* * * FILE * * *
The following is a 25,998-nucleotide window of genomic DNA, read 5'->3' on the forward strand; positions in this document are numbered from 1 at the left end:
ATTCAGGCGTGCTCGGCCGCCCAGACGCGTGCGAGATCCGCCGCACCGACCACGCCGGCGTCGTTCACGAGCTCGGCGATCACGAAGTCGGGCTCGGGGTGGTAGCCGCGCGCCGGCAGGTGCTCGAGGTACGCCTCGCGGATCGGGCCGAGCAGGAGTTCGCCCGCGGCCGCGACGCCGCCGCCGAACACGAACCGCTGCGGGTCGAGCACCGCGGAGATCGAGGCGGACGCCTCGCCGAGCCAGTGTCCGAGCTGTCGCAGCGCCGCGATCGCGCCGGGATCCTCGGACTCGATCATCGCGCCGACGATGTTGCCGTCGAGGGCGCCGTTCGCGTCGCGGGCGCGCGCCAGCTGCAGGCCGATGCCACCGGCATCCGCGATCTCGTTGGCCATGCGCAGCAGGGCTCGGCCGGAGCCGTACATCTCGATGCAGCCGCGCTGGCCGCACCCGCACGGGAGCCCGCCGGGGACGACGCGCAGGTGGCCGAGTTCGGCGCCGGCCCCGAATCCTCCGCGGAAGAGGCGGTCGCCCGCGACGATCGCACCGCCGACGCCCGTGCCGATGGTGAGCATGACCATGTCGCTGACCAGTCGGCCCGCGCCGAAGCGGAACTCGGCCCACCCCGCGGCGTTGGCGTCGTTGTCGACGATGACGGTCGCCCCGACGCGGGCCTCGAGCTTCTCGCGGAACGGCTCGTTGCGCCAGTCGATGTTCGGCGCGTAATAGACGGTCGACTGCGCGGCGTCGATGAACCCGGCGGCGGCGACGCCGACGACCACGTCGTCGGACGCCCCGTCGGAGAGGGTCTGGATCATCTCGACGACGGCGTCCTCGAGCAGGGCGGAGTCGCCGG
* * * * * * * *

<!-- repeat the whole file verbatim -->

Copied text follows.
The following is a 25,998-nucleotide window of genomic DNA, read 5'->3' on the forward strand; positions in this document are numbered from 1 at the left end:
ATTCAGGCGTGCTCGGCCGCCCAGACGCGTGCGAGATCCGCCGCACCGACCACGCCGGCGTCGTTCACGAGCTCGGCGATCACGAAGTCGGGCTCGGGGTGGTAGCCGCGCGCCGGCAGGTGCTCGAGGTACGCCTCGCGGATCGGGCCGAGCAGGAGTTCGCCCGCGGCCGCGACGCCGCCGCCGAACACGAACCGCTGCGGGTCGAGCACCGCGGAGATCGAGGCGGACGCCTCGCCGAGCCAGTGTCCGAGCTGTCGCAGCGCCGCGATCGCGCCGGGATCCTCGGACTCGATCATCGCGCCGACGATGTTGCCGTCGAGGGCGCCGTTCGCGTCGCGGGCGCGCGCCAGCTGCAGGCCGATGCCACCGGCATCCGCGATCTCGTTGGCCATGCGCAGCAGGGCTCGGCCGGAGCCGTACATCTCGATGCAGCCGCGCTGGCCGCACCCGCACGGGAGCCCGCCGGGGACGACGCGCAGGTGGCCGAGTTCGGCGCCGGCCCCGAATCCTCCGCGGAAGAGGCGGTCGCCCGCGACGATCGCACCGCCGACGCCCGTGCCGATGGTGAGCATGACCATGTCGCTGACCAGTCGGCCCGCGCCGAAGCGGAACTCGGCCCACCCCGCGGCGTTGGCGTCGTTGTCGACGATGACGGTCGCCCCGACGCGGGCCTCGAGCTTCTCGCGGAACGGCTCGTTGCGCCAGTCGATGTTCGGCGCGTAATAGACGGTCGACTGCGCGGCGTCGATGAACCCGGCGGCGGCGACGCCGACGACCACGTCGTCGGACGCCCCGTCGGAGAGGGTCTGGATCATCTCGACGACGGCGTCCTCGAGCAGGGCGGAGTCGCCGG